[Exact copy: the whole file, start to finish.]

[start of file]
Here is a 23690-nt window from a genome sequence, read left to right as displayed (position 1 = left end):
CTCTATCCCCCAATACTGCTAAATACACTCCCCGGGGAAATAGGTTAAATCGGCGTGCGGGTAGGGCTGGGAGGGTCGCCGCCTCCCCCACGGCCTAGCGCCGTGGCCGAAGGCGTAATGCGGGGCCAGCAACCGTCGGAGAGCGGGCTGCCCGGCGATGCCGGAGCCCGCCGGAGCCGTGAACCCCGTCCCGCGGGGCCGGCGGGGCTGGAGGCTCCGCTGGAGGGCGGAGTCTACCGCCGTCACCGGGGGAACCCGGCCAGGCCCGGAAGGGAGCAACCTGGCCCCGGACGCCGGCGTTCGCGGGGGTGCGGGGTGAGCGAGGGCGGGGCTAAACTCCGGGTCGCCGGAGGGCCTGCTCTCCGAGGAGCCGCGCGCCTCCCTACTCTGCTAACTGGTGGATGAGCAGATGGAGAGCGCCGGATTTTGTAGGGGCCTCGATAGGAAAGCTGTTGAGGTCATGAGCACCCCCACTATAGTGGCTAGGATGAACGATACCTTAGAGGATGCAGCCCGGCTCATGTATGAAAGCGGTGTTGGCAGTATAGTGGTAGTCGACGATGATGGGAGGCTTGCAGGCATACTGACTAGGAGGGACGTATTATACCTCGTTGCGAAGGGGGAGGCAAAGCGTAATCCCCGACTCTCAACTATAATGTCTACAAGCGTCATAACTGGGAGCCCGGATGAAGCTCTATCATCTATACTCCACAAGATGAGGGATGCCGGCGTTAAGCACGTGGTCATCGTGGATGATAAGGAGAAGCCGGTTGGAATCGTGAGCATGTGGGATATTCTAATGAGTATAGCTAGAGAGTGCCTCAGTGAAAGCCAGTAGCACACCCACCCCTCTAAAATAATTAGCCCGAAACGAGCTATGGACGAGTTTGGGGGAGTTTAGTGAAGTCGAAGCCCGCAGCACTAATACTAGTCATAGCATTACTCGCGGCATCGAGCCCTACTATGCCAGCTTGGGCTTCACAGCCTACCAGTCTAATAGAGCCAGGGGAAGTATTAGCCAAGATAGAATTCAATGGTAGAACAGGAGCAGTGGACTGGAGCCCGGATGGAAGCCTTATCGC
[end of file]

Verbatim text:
Here is a 23690-nt window from a genome sequence, read left to right as displayed (position 1 = left end):
CTCTATCCCCCAATACTGCTAAATACACTCCCCGGGGAAATAGGTTAAATCGGCGTGCGGGTAGGGCTGGGAGGGTCGCCGCCTCCCCCACGGCCTAGCGCCGTGGCCGAAGGCGTAATGCGGGGCCAGCAACCGTCGGAGAGCGGGCTGCCCGGCGATGCCGGAGCCCGCCGGAGCCGTGAACCCCGTCCCGCGGGGCCGGCGGGGCTGGAGGCTCCGCTGGAGGGCGGAGTCTACCGCCGTCACCGGGGGAACCCGGCCAGGCCCGGAAGGGAGCAACCTGGCCCCGGACGCCGGCGTTCGCGGGGGTGCGGGGTGAGCGAGGGCGGGGCTAAACTCCGGGTCGCCGGAGGGCCTGCTCTCCGAGGAGCCGCGCGCCTCCCTACTCTGCTAACTGGTGGATGAGCAGATGGAGAGCGCCGGATTTTGTAGGGGCCTCGATAGGAAAGCTGTTGAGGTCATGAGCACCCCCACTATAGTGGCTAGGATGAACGATACCTTAGAGGATGCAGCCCGGCTCATGTATGAAAGCGGTGTTGGCAGTATAGTGGTAGTCGACGATGATGGGAGGCTTGCAGGCATACTGACTAGGAGGGACGTATTATACCTCGTTGCGAAGGGGGAGGCAAAGCGTAATCCCCGACTCTCAACTATAATGTCTACAAGCGTCATAACTGGGAGCCCGGATGAAGCTCTATCATCTATACTCCACAAGATGAGGGATGCCGGCGTTAAGCACGTGGTCATCGTGGATGATAAGGAGAAGCCGGTTGGAATCGTGAGCATGTGGGATATTCTAATGAGTATAGCTAGAGAGTGCCTCAGTGAAAGCCAGTAGCACACCCACCCCTCTAAAATAATTAGCCCGAAACGAGCTATGGACGAGTTTGGGGGAGTTTAGTGAAGTCGAAGCCCGCAGCACTAATACTAGTCATAGCATTACTCGCGGCATCGAGCCCTACTATGCCAGCTTGGGCTTCACAGCCTACCAGTCTAATAGAGCCAGGGGAAGTATTAGCCAAGATAGAATTCAATGGTAGAACAGGAGCAGTGGACTGGAGCCCGGATGGAAGCCTTATCGC